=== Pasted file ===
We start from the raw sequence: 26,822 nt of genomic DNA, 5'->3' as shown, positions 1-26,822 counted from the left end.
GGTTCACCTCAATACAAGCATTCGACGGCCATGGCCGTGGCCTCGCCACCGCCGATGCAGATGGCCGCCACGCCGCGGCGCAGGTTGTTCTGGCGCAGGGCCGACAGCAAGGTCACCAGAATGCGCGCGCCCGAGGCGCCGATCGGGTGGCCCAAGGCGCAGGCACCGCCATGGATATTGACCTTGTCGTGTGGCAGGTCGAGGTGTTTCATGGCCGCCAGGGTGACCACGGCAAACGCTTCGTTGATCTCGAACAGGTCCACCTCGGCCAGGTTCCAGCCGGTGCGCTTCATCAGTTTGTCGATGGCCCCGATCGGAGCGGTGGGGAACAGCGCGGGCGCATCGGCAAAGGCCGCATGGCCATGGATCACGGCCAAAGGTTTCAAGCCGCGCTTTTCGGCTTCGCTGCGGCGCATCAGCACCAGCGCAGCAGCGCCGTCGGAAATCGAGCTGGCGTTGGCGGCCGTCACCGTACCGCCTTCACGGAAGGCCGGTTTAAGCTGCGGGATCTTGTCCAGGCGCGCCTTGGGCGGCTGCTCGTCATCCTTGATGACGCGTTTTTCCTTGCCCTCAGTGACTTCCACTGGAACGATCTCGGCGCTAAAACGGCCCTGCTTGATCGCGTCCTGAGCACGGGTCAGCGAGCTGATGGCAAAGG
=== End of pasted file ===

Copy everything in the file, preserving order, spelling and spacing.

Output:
We start from the raw sequence: 26,822 nt of genomic DNA, 5'->3' as shown, positions 1-26,822 counted from the left end.
GGTTCACCTCAATACAAGCATTCGACGGCCATGGCCGTGGCCTCGCCACCGCCGATGCAGATGGCCGCCACGCCGCGGCGCAGGTTGTTCTGGCGCAGGGCCGACAGCAAGGTCACCAGAATGCGCGCGCCCGAGGCGCCGATCGGGTGGCCCAAGGCGCAGGCACCGCCATGGATATTGACCTTGTCGTGTGGCAGGTCGAGGTGTTTCATGGCCGCCAGGGTGACCACGGCAAACGCTTCGTTGATCTCGAACAGGTCCACCTCGGCCAGGTTCCAGCCGGTGCGCTTCATCAGTTTGTCGATGGCCCCGATCGGAGCGGTGGGGAACAGCGCGGGCGCATCGGCAAAGGCCGCATGGCCATGGATCACGGCCAAAGGTTTCAAGCCGCGCTTTTCGGCTTCGCTGCGGCGCATCAGCACCAGCGCAGCAGCGCCGTCGGAAATCGAGCTGGCGTTGGCGGCCGTCACCGTACCGCCTTCACGGAAGGCCGGTTTAAGCTGCGGGATCTTGTCCAGGCGCGCCTTGGGCGGCTGCTCGTCATCCTTGATGACGCGTTTTTCCTTGCCCTCAGTGACTTCCACTGGAACGATCTCGGCGCTAAAACGGCCCTGCTTGATCGCGTCCTGAGCACGGGTCAGCGAGCTGATGGCAAAGG